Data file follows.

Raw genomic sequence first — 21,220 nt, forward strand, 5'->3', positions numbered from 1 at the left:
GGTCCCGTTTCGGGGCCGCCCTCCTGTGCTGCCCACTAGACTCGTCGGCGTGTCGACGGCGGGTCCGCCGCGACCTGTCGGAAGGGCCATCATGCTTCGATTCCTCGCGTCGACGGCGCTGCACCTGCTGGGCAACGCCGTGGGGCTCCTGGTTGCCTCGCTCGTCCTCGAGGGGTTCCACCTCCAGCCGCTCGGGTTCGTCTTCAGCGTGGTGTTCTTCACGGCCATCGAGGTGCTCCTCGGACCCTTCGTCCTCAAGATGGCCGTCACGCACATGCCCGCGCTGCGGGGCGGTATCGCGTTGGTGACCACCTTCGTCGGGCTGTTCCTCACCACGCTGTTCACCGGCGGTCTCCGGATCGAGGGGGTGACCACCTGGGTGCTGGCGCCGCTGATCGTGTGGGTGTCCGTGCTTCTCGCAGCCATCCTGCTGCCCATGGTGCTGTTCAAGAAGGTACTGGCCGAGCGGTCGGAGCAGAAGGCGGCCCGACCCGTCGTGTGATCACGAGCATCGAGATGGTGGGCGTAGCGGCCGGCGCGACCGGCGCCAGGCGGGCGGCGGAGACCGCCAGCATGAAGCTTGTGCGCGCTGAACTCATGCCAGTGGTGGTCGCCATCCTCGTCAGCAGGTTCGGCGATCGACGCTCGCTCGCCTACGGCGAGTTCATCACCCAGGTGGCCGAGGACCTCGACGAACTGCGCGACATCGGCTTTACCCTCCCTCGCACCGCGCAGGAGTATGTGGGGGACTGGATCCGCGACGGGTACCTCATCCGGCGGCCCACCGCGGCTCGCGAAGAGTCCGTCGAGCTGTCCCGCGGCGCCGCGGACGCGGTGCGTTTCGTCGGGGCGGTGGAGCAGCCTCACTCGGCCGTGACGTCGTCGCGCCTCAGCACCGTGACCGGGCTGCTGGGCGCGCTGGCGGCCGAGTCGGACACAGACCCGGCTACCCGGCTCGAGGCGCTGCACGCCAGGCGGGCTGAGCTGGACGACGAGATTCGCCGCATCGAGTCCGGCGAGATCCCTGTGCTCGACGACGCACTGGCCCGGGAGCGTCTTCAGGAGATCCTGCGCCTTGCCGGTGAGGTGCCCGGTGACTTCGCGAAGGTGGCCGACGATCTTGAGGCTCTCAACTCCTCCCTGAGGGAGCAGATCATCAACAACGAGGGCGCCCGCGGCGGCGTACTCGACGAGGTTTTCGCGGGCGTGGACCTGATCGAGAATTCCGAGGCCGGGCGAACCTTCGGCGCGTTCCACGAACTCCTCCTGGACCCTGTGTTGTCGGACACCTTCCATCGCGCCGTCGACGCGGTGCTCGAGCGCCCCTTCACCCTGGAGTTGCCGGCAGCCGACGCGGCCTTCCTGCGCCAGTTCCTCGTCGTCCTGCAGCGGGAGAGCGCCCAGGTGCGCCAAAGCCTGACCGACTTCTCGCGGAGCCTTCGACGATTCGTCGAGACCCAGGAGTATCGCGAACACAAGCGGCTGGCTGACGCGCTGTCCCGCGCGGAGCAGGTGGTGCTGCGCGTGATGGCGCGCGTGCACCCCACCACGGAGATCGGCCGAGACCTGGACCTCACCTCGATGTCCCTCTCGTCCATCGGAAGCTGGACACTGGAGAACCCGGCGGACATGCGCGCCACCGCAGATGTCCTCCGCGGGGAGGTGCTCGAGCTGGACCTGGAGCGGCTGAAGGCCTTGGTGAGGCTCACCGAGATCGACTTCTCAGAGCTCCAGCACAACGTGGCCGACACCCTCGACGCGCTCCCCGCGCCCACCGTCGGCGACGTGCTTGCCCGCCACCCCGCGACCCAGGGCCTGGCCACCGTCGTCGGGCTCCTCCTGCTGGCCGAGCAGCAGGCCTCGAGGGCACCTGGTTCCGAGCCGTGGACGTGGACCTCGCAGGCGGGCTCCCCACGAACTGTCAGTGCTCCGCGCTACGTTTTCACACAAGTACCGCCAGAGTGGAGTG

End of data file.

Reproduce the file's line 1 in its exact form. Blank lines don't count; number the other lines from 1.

Raw genomic sequence first — 21,220 nt, forward strand, 5'->3', positions numbered from 1 at the left: